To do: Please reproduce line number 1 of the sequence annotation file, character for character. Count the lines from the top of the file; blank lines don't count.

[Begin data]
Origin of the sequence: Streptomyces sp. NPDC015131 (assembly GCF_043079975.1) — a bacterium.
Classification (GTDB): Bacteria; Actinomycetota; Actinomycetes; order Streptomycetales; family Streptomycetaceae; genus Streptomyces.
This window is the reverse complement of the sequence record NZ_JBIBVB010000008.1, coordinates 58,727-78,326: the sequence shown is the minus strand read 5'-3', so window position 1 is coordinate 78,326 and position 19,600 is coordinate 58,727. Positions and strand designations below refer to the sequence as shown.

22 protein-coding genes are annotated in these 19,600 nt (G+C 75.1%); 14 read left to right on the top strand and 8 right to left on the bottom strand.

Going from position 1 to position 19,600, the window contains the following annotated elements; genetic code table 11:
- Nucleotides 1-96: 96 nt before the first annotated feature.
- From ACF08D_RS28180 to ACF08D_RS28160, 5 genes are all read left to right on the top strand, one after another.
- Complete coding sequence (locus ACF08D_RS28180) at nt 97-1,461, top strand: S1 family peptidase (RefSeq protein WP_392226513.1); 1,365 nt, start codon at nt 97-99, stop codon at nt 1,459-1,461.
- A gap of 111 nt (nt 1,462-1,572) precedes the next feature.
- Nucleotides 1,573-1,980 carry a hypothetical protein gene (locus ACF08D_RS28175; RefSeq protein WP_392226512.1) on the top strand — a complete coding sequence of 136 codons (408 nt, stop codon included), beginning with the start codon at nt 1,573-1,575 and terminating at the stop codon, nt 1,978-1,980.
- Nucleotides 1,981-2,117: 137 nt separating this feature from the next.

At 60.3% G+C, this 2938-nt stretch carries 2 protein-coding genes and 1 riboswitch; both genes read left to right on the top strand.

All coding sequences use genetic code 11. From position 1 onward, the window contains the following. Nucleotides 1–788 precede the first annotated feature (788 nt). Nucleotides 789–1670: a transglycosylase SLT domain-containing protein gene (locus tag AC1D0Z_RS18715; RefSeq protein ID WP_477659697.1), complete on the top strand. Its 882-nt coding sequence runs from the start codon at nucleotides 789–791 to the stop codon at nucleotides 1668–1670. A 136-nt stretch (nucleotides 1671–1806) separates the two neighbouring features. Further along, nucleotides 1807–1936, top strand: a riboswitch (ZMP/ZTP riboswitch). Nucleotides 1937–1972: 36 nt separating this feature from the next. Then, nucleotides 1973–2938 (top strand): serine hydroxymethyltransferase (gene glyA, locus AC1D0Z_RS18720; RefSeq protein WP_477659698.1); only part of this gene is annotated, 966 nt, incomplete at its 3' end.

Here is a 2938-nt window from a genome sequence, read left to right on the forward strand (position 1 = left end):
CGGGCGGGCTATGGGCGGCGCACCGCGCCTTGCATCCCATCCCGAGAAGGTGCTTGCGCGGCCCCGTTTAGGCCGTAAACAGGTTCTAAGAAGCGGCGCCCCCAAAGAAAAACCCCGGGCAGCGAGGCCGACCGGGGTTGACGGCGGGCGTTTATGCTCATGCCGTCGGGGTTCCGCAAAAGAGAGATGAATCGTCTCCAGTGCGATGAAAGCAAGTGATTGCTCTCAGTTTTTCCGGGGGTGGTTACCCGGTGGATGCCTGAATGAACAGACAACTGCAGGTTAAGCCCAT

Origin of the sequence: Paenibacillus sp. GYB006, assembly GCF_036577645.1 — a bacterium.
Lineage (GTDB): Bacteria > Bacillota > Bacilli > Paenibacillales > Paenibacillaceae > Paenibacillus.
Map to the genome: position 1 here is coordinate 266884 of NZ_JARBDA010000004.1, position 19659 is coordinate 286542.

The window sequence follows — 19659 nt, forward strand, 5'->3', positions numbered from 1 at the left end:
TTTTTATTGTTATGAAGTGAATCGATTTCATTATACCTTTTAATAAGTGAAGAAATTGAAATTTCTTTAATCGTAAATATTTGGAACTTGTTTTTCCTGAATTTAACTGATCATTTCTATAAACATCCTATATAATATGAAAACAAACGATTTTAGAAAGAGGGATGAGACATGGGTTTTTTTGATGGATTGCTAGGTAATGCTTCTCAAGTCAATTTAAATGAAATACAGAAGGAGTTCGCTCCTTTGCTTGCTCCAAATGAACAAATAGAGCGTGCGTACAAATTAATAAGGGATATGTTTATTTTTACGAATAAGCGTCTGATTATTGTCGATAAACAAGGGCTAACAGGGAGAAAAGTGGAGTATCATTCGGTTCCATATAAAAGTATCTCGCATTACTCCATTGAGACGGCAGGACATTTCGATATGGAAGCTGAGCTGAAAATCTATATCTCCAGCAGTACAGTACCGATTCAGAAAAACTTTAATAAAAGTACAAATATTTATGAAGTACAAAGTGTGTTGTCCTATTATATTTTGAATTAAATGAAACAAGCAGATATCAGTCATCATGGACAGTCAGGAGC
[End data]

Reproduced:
Origin of the sequence: Streptomyces sp. NPDC015131 (assembly GCF_043079975.1) — a bacterium.